John Barry March/April Update 2023
Spring Vaccination Plan
- Spring born calves will be vaccinated against RSV, Pi3 and Mannheimia haemolytica
- Spring calving cows have been given IBR & rotavirus/coronovirus/e.coli vaccinations
- Breeding cows and heifers will be vaccinated against leptospirosis pre-breeding
Planning for 2023
- Nutrient management plan updated for 2023
- Slurry samples taken
- Lime plans 2023
Grazing conditions are ideal this spring
- Grazing update
- Grass re-growths are good
- Farm walk on 1st March 2023
Vaccinations are a crucial part of John Barry’s herd health plan. John is currently in the middle of the calving season so the prevention of respiratory disease in the spring born calves is the main focus. John vaccinates all spring born calves against RSV, Pi3 and Mannheimia haemolytica and IBR
Calf scours were an issue on John’s farm, but since he has started a vaccination programme against rotavirus, coronavirus and Ecoli, touch wood things have really improved for John.
But it’s now all about the calf at this time of year, we also have to think about next year’s calf crop and the breeding season. On the health side, John has to plan his Leptospirosis vaccination protocol- for heifers, this could have to start 10 weeks before the bull can go in.
Spring calving cows will be supplemented with a magnesium lick bucket and a bale of hay to prevent grass tetany.
The autumn calving cows are also vaccinated against leptospirosis at least 2 weeks pre-breeding in the autumn. They receive an IBR vaccine 5-10 weeks pre-calving, but are not vaccinated against rotavirus, coronavirus and e.coli. John calves most of the cows indoors in calving pens and they go back to grass directly afterwards from August onwards, which he finds results in a lower incidence of scours in calves at that time of the year.
Getting calves and cows to grass as soon as possible after calving is a priority for John on the farm. He finds that they are much healthier and he has less disease pressures than if they were in the shed. As he works off farm, any sick animals on the farm are a drain on his time and also affect live weight gains so prevention is better than cure to him.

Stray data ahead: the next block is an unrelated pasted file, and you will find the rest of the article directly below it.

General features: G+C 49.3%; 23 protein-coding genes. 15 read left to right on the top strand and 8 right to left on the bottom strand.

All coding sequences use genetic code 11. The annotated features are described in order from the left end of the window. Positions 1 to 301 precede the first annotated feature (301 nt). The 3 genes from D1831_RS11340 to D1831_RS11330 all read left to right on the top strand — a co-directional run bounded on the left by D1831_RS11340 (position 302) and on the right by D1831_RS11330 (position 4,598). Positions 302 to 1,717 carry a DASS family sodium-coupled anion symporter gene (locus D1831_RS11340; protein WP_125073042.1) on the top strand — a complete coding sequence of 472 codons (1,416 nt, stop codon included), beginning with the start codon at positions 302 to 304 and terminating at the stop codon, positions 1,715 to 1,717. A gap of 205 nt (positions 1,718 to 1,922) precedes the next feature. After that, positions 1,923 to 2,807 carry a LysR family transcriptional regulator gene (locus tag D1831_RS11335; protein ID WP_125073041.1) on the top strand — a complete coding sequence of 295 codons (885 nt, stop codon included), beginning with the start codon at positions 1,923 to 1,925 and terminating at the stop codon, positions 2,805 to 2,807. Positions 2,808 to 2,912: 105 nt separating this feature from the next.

Watch the video below for best practice when administering vaccinations.
John took soil samples on his farm last year through the Signpost programme and these are now guiding his nutrient application decisions. His NMP was updated for 2023 so that he can plan his chemical and organic fertiliser applications based on each field’s soil fertility and cropping decisions.
Slurry sample results were taken on the farm and came back with the following results:
- Sample 1 (outdoor tank for spring cows): 12.8 units N, 7.54 units P, 22 units K at 7.86% dry matter
- Sample 2 (indoor tank for autumn cows): 13.6 units N, 10.8 units P, 42.3 units K at 9.66% dry matter
John will be spreading slurry on his silage ground at a rate of 2,500 gallons/acre using the dribble bar. His silage crop requirements are 80 units N, 16 units P and 100 units K, without allowing for any build-up of soil indexes.
Spreading the better quality slurry from the autumn cows’ tank means that he will apply 34 units N, 27 units P and 106 units K which is more than enough to meet the first cut silage requirements. It can be then topped up with one bag of 46% protected urea per acre, or 46 units of a protected urea plus sulphur fertiliser.
The soil fertility on the farm is quite good overall with 93% of the farm in index 3 or higher for phosphorus and 75% of the farm in index 3 or higher for potassium. The biggest area for improvement is in the soil pH where 66% of the farm is less than the target pH of 6.2. Last year John spread over 70t of lime to help correct this. A further 140t will be required this year and in 2024 to help rise the soil pH to its optimum.
Research shows that liming acidic soils increases grass production by 1.0t DM/ha. An application of 5t/ha of ground limestone to correct soil pH represents a cost of €25/ha/year over 5 years. The return on investment from lime gives €4-€7 worth extra grass for every €1 invested in lime, which is financially beneficial to John.
When spreading lime, John follows these guidelines:
- Spread on grass covers <800 kg DM/ha.
- Do not spread more than 3t/acre in a 2 year period.
- Avoid cutting silage for 3-6 months on paddocks that have been limed.
- To minimise N losses from slurry (up to 50%) and urea, apply cattle slurry first and then apply the lime 7 to 10 days later.
Following on from John’s last update, he is progressing well through his spring rotation plan. After grazing just under one third of the farm which was the target for 1st March, the store cattle at grass have moved over to start grazing the silage ground. John plans to have it closed before 17th March and will fertilise it with slurry and chemical fertiliser then. This year he plans to cut silage in mid-May instead of June as it was done last year. He hopes that this will improve the silage quality, as well as reducing his exposure to a summer drought which severely affected grass growth rates on the farm in 2022.
A farm walk is being held on John’s farm on Weds 1st March at 2pm.